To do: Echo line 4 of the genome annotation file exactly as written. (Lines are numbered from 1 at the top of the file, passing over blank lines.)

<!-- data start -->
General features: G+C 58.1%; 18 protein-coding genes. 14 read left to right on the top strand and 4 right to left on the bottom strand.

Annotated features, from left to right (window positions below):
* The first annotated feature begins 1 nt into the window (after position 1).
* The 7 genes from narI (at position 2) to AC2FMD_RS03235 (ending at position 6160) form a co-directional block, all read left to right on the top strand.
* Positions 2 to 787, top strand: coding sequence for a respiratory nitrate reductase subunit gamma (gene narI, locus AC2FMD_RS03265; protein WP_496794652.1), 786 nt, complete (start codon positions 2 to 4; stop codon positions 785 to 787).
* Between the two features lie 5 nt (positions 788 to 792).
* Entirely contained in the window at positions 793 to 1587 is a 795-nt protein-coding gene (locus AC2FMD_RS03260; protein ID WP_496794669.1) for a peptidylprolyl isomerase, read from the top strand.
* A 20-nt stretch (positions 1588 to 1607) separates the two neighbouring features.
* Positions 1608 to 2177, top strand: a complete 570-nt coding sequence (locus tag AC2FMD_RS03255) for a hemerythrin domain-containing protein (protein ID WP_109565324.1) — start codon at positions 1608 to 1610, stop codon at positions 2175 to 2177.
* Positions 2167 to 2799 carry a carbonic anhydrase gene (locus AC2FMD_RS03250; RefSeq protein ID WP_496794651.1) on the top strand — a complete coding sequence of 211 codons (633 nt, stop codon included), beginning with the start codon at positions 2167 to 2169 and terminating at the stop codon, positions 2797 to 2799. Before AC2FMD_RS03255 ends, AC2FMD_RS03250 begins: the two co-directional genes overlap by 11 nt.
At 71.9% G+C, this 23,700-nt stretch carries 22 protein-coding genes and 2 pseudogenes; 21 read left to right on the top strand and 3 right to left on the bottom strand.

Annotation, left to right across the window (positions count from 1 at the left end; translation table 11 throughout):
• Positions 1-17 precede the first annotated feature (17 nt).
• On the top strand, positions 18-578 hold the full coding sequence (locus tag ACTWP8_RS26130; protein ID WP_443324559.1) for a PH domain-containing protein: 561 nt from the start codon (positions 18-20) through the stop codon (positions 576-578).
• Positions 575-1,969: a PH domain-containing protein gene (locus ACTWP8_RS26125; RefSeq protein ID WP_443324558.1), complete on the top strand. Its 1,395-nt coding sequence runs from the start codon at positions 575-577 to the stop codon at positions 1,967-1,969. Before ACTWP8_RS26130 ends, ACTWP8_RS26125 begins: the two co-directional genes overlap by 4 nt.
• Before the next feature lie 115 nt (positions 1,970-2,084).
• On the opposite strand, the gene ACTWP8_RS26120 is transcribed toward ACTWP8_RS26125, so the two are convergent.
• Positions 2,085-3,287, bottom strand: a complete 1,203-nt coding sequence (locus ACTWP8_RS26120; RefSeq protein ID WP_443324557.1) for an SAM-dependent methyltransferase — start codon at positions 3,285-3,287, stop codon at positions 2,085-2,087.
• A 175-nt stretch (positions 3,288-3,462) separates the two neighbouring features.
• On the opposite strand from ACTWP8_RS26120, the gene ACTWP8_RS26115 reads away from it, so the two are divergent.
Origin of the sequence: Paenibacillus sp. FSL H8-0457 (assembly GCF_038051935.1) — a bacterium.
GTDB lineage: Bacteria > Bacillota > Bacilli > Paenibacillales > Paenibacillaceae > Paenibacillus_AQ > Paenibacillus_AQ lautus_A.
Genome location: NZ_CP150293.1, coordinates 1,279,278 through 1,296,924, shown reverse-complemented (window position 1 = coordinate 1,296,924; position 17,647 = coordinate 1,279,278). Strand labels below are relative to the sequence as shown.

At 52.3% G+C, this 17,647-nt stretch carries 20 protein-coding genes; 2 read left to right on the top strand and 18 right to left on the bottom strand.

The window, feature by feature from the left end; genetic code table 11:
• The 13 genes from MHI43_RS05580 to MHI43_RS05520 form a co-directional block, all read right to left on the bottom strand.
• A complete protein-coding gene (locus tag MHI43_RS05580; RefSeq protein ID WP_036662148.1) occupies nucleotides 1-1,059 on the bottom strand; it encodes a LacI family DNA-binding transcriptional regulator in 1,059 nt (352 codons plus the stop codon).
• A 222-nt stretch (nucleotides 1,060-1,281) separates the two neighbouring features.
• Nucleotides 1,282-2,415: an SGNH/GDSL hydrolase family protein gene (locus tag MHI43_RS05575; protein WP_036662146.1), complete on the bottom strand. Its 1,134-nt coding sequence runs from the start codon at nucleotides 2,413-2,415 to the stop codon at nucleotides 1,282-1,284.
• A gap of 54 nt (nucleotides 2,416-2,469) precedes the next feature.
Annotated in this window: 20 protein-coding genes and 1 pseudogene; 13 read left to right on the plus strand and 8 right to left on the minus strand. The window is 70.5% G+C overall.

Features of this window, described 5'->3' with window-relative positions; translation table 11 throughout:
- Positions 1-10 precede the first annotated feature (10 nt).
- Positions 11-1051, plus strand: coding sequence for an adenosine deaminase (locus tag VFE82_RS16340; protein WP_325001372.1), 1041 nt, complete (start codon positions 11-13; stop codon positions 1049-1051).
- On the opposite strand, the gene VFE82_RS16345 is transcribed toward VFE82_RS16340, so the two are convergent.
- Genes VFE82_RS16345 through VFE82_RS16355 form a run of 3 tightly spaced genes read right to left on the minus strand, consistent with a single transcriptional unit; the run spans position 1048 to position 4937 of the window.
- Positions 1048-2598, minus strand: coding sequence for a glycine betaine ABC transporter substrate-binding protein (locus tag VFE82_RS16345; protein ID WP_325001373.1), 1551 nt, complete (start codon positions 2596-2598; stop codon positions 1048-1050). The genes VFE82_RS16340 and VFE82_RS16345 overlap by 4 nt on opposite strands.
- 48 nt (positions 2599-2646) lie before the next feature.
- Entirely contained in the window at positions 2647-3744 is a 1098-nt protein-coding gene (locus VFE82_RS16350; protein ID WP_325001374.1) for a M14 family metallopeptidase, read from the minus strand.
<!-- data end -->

* The 7 genes from narI (at position 2) to AC2FMD_RS03235 (ending at position 6160) form a co-directional block, all read left to right on the top strand.